University of Nevada CF and member of the USA Collegiate National Team T.J. Friedl is expected to sign a lucrative NDFA (non-drafted free agent) deal with the Cincinnati Reds. Friedl, a redshirt sophomore in 2016, was eligible to be drafted in June but, due to confusion with how he was listed on Nevada’s roster, the industry — and, rumor has it, Friedl himself — was unaware that he was draft-eligible. Only once Friedl began to make waves this summer with Team USA did scouts begin to look into his background and realize that he had slipped through the cracks and was eligible to sign.
Of course, NDFA’s that sign for over $100,000 count against the signing club’s draft bonus pool and as bidding for Friedl began to heat up, many teams had no room to make a run at him. The Reds had around $700K worth of money to spend without incurring heavy penalties for exceeding their pool limit, and indeed I’ve heard anything from $500-$750K as the likely amount here, with more sources indicating the number is toward the low end of that range. Tampa Bay was also heavily involved in negotiations with Friedl.
The scouting report here is that of a sandwich- or second-round talent. Friedl is a 70 runner, posting run times from home to first in about four seconds flat. He played in an outfield corner for Team USA in deference to Vanderbilt CF Jeren Kendall but made some fine defensive plays there and scouts are confident about his ability to play center field. He has plus bat speed, loose, strong wrists that whip the bat through the zone and good hand-eye coordination. Combined with his speed and physical tools to hit, Friedl is also an exceptional bunter and I’ve spoken with scouts who think that package of skills will culminate in an above-average hit tool. He has fringe-average game power, as his swing is more geared for contact, but there’s more raw in there than plays during games and, based on his likely defensive profile, the power is fine. There’s excellent video of Friedl here.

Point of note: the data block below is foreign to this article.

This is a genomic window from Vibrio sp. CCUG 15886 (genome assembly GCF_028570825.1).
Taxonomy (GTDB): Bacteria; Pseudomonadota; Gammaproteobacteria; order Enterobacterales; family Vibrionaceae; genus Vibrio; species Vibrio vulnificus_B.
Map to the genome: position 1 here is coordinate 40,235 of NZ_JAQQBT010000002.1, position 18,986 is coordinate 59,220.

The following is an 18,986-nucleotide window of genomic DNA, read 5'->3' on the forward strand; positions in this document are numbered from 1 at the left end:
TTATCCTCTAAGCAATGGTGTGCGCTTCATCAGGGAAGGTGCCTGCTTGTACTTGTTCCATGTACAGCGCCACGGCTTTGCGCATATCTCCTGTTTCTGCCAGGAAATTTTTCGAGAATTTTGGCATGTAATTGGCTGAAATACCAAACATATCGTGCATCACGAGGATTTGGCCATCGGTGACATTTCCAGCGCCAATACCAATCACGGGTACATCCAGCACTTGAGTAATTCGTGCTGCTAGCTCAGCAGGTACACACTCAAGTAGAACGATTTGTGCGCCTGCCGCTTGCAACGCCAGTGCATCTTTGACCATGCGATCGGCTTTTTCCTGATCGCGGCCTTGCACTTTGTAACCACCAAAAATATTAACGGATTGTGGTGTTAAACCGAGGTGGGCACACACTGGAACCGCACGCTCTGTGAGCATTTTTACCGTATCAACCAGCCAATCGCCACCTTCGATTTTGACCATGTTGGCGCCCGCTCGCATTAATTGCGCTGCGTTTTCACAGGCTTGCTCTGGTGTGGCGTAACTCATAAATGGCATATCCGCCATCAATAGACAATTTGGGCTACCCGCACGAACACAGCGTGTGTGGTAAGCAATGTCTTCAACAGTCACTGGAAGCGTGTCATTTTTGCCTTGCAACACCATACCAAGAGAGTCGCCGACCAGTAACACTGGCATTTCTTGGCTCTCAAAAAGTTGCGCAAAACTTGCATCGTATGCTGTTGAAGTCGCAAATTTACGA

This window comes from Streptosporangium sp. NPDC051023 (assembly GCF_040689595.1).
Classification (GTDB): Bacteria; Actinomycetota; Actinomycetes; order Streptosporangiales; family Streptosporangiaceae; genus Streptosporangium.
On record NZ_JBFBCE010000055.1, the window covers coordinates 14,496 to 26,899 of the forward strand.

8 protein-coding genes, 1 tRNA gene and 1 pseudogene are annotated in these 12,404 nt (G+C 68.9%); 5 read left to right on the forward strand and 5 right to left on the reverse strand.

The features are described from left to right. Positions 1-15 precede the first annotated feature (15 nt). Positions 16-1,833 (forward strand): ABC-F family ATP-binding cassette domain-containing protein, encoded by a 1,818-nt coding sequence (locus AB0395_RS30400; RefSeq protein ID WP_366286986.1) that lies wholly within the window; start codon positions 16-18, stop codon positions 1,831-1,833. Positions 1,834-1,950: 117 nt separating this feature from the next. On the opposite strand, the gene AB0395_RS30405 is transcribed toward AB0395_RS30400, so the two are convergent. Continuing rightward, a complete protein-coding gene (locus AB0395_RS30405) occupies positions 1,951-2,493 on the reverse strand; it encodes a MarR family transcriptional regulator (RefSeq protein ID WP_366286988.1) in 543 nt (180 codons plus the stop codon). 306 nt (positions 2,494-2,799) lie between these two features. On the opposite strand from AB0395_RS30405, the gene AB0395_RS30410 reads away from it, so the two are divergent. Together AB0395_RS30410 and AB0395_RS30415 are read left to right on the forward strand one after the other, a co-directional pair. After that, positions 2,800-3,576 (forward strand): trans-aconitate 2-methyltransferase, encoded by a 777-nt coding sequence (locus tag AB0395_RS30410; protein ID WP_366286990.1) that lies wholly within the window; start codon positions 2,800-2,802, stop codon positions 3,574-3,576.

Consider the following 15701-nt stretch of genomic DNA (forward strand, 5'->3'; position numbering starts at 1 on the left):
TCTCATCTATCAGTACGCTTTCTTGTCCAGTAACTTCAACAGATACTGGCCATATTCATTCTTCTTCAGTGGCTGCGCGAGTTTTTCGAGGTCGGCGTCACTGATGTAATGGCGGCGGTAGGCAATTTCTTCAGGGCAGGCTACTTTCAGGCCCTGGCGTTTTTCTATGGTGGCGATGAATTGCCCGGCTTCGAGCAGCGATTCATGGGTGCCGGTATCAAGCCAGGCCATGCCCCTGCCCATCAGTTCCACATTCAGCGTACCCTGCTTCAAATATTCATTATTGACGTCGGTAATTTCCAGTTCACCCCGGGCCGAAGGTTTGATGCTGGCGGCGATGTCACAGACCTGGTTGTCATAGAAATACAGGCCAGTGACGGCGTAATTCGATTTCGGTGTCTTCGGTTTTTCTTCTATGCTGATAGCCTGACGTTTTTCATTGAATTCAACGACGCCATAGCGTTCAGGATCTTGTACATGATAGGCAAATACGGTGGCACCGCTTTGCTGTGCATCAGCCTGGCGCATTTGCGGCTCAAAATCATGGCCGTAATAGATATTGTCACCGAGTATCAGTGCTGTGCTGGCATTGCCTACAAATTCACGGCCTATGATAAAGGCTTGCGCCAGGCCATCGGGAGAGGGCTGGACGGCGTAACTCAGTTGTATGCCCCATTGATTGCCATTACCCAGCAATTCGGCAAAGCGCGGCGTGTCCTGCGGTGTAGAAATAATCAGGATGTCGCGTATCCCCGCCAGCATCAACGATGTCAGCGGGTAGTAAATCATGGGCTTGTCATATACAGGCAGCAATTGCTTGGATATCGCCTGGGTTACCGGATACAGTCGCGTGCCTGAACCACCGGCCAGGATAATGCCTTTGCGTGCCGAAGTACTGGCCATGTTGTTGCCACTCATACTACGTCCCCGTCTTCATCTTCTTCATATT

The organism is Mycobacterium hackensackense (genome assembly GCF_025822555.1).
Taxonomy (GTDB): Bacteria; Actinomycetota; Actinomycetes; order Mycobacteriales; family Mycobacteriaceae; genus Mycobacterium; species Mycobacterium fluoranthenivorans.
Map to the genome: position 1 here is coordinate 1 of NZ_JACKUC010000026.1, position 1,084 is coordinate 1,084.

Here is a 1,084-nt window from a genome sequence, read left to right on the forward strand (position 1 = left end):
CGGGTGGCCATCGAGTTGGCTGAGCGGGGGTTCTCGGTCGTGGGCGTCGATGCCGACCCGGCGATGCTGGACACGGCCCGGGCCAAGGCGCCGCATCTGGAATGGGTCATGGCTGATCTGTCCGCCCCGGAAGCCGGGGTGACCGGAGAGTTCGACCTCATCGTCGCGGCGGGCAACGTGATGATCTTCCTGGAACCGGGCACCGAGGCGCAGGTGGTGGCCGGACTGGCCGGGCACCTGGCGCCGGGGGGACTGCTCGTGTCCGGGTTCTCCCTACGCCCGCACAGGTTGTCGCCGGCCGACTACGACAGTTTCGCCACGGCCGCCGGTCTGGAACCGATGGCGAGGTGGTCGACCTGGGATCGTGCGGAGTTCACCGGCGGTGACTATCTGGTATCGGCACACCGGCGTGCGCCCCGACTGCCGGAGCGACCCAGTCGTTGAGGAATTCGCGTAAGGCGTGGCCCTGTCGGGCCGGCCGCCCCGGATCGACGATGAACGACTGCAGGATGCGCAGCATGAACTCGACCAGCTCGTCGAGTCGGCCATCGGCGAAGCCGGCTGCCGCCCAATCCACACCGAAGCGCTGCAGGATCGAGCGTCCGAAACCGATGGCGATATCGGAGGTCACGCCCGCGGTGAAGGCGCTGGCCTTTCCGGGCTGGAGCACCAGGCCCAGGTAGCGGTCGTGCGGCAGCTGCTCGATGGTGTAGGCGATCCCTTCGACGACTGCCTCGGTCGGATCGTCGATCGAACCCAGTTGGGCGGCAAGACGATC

The most lucrative NFDA deal I’ve been able to unearth is Bobby Kielty’s $500K deal from 1999, and Friedl looks poised to exceed, or at least match that. I’m still trying to confirm exactly how and why nobody knew Friedl was draft-eligible, but at this point it seems as though Nevada had simply listed him as a sophomore on their roster and teams would have had to examine his player bio page on the site to see that he had redshirted during his true sophomore year, was actually a redshirt sophomore in 2016 and thus three years removed from high school and eligible for the draft.
I think this is an excellent get for the Reds who add another early-round talent to a good 2016 drat class as well as for Friedl, who was able to offer his services to a more open market than he would have had he been drafted next year.
UPDATE: 8/4/2016: Friedl signed today for about $730k. Since the initial publication of this article, scouts have contacted me and alerted me that they knew he was draft eligible (though it’s clear some teams didn’t), as did Friedl, but that Friedl wasn’t going to sign after his R-Soph year unless he got the kind of money that he ended up getting today from the Reds. Scouts who saw him this spring didn’t think he was worth that sort of bonus. Scouts who saw him this summer however, did.
Eric Longenhagen is from Catasauqua, PA and currently lives in Tempe, AZ. He spent four years working for the Phillies Triple-A affiliate, two with Baseball Info Solutions and two contributing to prospect coverage at ESPN.com. Previous work can also be found at Sports On Earth, CrashburnAlley and Prospect Insider.
Does it make sense for him to sign at this point, rather than wait a year? Just looking at the slot values, 2nd round slot is anywhere from $900K-1.5MM. Sandwich picks are a tick above that. So if he’s that caliber of player, it seems like he’s selling himself short by at least a few hundred grand, if not closer to a million bucks, by signing now instead of next year.
He could just be hedging against having a poor year. Maybe not a bad idea for guys who don’t have big time power.
Going by scouting reports and his stat line, I would be very doubtful he’d be a sandwich round pick. From recent drafts, the first guy who comes to mind as a comparison would be Mike Tauchman, who got a $10k bonus. Granted, that was depressed by his lack of remaining NCAA eligibility, but Tauchman had a very similar scouting profile and a longer track record of success in a comparable conference. Sure, Friedl has room to add some power to his game, but he’d have to take a pretty big step forward to go in the first few rounds.
The bigger question is how not a single team realized he was draft-eligible (I can’t imagine any team realizing he was and not taking a flyer on him somewhere in the late rounds) despite his appearing on multiple pre-draft lists.
Getting into pro ball a year earlier, getting the coaching a year younger, and getting to be arbitration and free agent eligible a year earlier should all be worth leaving a possible extra $100-600k on the table.